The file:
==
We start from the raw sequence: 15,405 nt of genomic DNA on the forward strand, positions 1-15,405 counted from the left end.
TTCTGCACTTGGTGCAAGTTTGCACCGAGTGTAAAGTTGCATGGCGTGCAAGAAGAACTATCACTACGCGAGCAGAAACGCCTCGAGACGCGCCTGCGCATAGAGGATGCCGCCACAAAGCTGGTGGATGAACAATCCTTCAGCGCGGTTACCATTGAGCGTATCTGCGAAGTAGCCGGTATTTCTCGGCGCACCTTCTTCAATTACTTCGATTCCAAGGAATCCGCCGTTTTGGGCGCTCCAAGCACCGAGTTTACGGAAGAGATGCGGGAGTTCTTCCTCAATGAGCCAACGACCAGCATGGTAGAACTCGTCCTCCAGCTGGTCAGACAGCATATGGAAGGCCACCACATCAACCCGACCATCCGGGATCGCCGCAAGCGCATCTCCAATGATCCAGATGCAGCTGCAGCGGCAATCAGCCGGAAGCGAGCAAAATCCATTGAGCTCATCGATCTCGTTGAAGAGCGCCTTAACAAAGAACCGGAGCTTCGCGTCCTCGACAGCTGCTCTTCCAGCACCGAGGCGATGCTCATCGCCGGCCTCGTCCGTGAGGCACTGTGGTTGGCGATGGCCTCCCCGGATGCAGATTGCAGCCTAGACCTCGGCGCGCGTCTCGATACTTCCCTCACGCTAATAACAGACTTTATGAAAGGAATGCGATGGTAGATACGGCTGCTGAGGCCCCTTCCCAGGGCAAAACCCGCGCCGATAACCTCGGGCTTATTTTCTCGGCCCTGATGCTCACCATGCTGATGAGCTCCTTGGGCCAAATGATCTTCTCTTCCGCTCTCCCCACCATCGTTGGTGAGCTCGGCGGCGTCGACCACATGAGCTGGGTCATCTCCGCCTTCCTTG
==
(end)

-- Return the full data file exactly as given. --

We start from the raw sequence: 15,405 nt of genomic DNA on the forward strand, positions 1-15,405 counted from the left end.
TTCTGCACTTGGTGCAAGTTTGCACCGAGTGTAAAGTTGCATGGCGTGCAAGAAGAACTATCACTACGCGAGCAGAAACGCCTCGAGACGCGCCTGCGCATAGAGGATGCCGCCACAAAGCTGGTGGATGAACAATCCTTCAGCGCGGTTACCATTGAGCGTATCTGCGAAGTAGCCGGTATTTCTCGGCGCACCTTCTTCAATTACTTCGATTCCAAGGAATCCGCCGTTTTGGGCGCTCCAAGCACCGAGTTTACGGAAGAGATGCGGGAGTTCTTCCTCAATGAGCCAACGACCAGCATGGTAGAACTCGTCCTCCAGCTGGTCAGACAGCATATGGAAGGCCACCACATCAACCCGACCATCCGGGATCGCCGCAAGCGCATCTCCAATGATCCAGATGCAGCTGCAGCGGCAATCAGCCGGAAGCGAGCAAAATCCATTGAGCTCATCGATCTCGTTGAAGAGCGCCTTAACAAAGAACCGGAGCTTCGCGTCCTCGACAGCTGCTCTTCCAGCACCGAGGCGATGCTCATCGCCGGCCTCGTCCGTGAGGCACTGTGGTTGGCGATGGCCTCCCCGGATGCAGATTGCAGCCTAGACCTCGGCGCGCGTCTCGATACTTCCCTCACGCTAATAACAGACTTTATGAAAGGAATGCGATGGTAGATACGGCTGCTGAGGCCCCTTCCCAGGGCAAAACCCGCGCCGATAACCTCGGGCTTATTTTCTCGGCCCTGATGCTCACCATGCTGATGAGCTCCTTGGGCCAAATGATCTTCTCTTCCGCTCTCCCCACCATCGTTGGTGAGCTCGGCGGCGTCGACCACATGAGCTGGGTCATCTCCGCCTTCCTTG